Among the QTAIM descriptors, the Popelier [17] criteria are useful for the detection and characterization of HB’s, as employed here. The first Popelier criterion is the formation of a bond path between the atoms involved in HB. However, speculation about whether the bond paths obtained from QTAIM may represent steric interactions has been the topic of several discussions in the literature [22,23]. Bader gave special attention to such a question and considered it as a misinterpretation from the QTAIM and physics itself. Indeed, Bader showed that the presence of a bond path linking a pair of atoms fulfills the sufficient and necessary conditions that the atoms are bonded to one another; therefore, the presence of a bond path (together with a BCP and an interatomic surface) always indicates an attractive interaction between two atoms [24-26].

According to Table 2, both the Laplacian of the electronic density ([Graphic 1]ρ) and the total energy (HC) at the HB bond critical point (BCP) [27] are positive, and the |VC|/GC ratio [28] (where, VC = potential energy and GC = kinetic energy values at the critical points) is smaller than 1 for the HB’s, indicating the electrostatic character of such interactions, except for the (C=)O···H(O) interaction in 2'-fluoroflavonol A, which is slightly covalent and, hence, stronger than the remaining ones. The distances between the atoms involved in long-range interactions depicted in Table 2 are always shorter than the sum of their van der Waals radii (the van der Waals radii are tabulated in [29]), i.e., such a geometric parameter is fulfilled by all of these interactions, indicating the possibility of their formation [30]. Indeed, when considering the Popelier criteria, the HB’s depicted in Figure 2 and Table 2 are stable and, hence, affect the conformational preferences of the flavonols under study, except for the CH(O) interaction of flavonol B (Table 3). The boldface values in the Table 3 are the reference atoms, i.e., hydrogen atoms that have smaller q(H), E(H), M1(H) and V(H) than the reference establish a stable HB.

Table 2: QTAIM parametersa (a.u.) and O/F/C···H/X distanceb (Å) obtained for selected interacting atoms.

X (Conformer) O/F/C···H/X ρBCP [Graphic 2]ρBCP VC GC HC |VC|/GC
H (A)              
(C=)O···H(O) 1.981 0.028 +0.108 −0.0232 −0.0232 0.0019 0.9243
(C=)O···H(C) 2.647 0.018 +0.074 −0.0124 −0.0124 0.0030 0.8052
H (B)              
C···H(O) 2.431 0.013 +0.045 −0.0008 −0.0008 0.0002 0.8889
F (A)              
(C=)O···H(O) 2.031 0.027 +0.091 −0.0229 −0.0229 −0.0001 1.0044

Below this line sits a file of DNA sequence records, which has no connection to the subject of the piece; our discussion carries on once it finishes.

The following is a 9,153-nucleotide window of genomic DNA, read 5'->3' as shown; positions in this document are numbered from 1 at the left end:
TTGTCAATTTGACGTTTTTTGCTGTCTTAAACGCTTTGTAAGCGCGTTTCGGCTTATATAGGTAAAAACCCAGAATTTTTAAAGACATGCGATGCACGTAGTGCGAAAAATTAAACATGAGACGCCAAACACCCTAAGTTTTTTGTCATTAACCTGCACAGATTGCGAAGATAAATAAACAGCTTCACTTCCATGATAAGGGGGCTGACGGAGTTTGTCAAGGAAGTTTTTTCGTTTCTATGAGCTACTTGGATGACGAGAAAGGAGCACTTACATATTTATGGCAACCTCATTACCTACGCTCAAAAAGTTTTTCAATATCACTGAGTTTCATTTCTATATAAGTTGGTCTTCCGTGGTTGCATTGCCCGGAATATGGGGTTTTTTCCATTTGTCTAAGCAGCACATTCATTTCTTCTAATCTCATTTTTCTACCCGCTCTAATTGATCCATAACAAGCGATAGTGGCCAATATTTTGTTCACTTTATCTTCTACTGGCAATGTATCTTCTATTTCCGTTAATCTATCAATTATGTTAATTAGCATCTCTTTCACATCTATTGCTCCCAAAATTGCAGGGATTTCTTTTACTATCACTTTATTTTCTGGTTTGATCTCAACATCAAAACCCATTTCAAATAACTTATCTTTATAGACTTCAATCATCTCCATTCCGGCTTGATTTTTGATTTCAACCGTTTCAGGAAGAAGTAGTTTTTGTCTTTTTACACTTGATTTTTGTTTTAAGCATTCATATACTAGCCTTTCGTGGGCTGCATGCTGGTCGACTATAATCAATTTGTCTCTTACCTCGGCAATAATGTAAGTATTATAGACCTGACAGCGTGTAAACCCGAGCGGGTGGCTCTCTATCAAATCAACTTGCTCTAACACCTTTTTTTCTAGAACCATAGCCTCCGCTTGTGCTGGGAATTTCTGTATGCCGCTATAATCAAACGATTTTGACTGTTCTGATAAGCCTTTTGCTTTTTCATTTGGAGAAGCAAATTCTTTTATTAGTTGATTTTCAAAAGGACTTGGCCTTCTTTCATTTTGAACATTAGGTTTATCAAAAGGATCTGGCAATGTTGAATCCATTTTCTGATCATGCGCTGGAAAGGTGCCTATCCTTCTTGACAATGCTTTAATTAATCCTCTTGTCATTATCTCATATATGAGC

(H)O···H(C) 2.499 0.010 +0.041 −0.0071 −0.0071 0.0016 0.8161
(C)O(C)···F 2.703 0.012 +0.054 −0.0112 −0.0112 0.0011 0.9106
F (B)              
(C=)O···H(O) 2.057 0.025 +0.099 −0.0199 −0.0199 0.0024 0.8924
(H)O···F 2.794 0.010 +0.042 −0.0087 −0.0087 0.0009 0.9063
F (C)              
F···H(O) 1.853 0.028 +0.102 −0.0247 −0.0247 0.0005 0.9841
Cl (A)              
(C=)O···H(O) 2.047 0.025 +0.099 −0.0202 −0.0202 0.0023 0.8978
(C)O(C)···Cl 3.069 0.011 +0.043 −0.0076 −0.0076 0.0016 0.8352
Br (A)              
(C=)O···H(O) 2.050 0.025 +0.099 −0.0201 −0.0201 0.0023 0.8973
(C)O(C)···Br 3.189 0.010 +0.038 −0.0070 −0.0070 0.0013 0.8537

aρBCP = electronic density along with BCP; [Graphic 1]ρBCP = Laplacian of the electronic density along with BCP. bO/F/C···H/X = distance between long-range interacting oxygen/fluorine/carbon and hydrogen/halogen atoms.

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Figure 2: Stable conformers of 2'-fluoroflavonol.

Table 3: QTAIM parameters (a.u.) for the hydrogen involved in HB and the halogens involved in electrostatic halogen bonding.

X (Conformer) q(Ω) E(Ω) M1(Ω) V(Ω)
H (A)        
H(O) +0.601 −0.356 0.145 17.921
H(C) +0.082 −0.599 0.113 39.732
H (B)        
H(O) +0.567 −0.379 0.165 21.108
H(C) +0.045 −0.606 0.134 46.738
F (A)        
H(O) +0.620 −0.331 0.151 17.809
H(C) +0.043 −0.605 0.121 44.374
F (B)        
H(O) +0.599 −0.358 0.148 18.626
F (C)        
H(O) +0.623 −0.341 0.131 14.335
F (D)        
H(O) +0.567 −0.379 0.165 21.744
H(C) +0.047 −0.604 0.134 47.458
Cl (A)        
H(O) +0.598 −0.358 0.148 18.584
Cl (B)        
H(O) +0.567 −0.379 0.165 22.029
Br (A)        
H(O) +0.598 −0.358 0.148 18.584
Br (B)        
H(O) +0.567 −0.379 0.165 22.029